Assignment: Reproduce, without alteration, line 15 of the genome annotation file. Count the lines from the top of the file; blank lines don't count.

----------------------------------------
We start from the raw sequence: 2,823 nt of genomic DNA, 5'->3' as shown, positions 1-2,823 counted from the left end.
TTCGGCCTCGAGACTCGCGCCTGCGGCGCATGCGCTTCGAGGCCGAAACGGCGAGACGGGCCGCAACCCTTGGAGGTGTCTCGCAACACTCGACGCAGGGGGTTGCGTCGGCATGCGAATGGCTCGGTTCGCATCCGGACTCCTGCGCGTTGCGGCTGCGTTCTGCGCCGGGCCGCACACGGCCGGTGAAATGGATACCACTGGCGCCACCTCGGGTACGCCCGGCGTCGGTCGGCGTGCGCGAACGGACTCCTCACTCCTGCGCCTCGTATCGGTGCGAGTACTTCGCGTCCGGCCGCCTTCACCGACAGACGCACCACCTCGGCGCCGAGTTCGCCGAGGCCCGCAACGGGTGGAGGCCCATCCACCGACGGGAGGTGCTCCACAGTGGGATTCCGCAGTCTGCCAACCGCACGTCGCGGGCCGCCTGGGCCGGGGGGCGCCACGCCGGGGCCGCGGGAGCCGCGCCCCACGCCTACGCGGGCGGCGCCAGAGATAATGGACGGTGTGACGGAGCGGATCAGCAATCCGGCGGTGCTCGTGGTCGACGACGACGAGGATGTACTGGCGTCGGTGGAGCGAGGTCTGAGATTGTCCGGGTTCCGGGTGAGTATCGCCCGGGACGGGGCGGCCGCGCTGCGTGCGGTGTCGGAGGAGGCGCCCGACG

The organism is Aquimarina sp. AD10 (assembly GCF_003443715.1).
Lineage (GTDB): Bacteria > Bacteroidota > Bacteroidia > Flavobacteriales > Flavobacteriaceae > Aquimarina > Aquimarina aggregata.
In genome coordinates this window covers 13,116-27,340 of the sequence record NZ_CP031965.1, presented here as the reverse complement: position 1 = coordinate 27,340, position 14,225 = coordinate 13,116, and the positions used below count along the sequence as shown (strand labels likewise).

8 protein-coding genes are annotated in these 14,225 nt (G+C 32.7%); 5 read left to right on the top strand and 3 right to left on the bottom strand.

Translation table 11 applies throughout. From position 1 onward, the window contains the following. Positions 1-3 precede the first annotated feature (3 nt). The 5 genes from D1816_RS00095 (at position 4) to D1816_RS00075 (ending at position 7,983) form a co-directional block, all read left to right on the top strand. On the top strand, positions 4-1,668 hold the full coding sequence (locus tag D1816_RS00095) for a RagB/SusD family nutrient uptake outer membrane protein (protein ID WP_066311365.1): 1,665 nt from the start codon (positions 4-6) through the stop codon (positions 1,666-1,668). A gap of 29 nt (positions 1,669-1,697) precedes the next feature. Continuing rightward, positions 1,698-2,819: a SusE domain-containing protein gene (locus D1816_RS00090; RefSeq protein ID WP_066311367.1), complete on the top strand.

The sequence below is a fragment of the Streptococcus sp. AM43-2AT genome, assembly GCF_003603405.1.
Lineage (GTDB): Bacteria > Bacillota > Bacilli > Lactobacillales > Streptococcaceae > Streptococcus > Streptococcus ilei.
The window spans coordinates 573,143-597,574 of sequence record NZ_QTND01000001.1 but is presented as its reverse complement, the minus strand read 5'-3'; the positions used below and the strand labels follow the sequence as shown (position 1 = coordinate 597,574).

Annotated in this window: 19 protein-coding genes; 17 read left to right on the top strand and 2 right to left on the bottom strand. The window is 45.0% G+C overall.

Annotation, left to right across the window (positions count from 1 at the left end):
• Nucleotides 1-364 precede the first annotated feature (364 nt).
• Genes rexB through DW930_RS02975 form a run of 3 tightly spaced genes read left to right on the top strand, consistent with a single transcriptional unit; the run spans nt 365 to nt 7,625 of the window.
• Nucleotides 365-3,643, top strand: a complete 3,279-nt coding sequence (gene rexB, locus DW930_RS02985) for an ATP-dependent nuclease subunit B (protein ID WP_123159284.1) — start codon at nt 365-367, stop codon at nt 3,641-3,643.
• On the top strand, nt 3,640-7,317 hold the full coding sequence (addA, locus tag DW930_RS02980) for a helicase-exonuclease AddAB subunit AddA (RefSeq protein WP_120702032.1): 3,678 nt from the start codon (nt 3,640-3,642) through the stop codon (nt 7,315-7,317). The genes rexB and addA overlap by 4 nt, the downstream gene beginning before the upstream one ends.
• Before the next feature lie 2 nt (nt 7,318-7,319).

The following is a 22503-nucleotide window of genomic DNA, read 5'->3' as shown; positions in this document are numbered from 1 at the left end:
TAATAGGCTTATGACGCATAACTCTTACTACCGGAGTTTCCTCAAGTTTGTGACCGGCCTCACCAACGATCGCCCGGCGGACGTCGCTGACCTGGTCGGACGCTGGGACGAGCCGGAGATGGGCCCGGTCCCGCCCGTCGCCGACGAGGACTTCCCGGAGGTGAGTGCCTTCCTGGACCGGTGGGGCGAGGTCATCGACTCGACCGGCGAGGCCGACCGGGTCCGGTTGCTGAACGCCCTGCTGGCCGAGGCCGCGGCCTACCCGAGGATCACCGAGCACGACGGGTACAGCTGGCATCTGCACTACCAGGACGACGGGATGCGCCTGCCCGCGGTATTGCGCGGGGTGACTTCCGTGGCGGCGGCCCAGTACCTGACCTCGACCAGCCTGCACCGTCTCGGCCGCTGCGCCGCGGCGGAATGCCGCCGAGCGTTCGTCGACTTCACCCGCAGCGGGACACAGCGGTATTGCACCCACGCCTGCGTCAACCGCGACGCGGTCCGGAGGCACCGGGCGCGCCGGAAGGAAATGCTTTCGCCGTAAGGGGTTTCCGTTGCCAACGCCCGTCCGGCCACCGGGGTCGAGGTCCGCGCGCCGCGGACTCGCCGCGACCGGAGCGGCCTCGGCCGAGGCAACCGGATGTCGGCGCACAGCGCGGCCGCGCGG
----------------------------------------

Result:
• Nucleotides 365-3,643, top strand: a complete 3,279-nt coding sequence (gene rexB, locus DW930_RS02985) for an ATP-dependent nuclease subunit B (protein ID WP_123159284.1) — start codon at nt 365-367, stop codon at nt 3,641-3,643.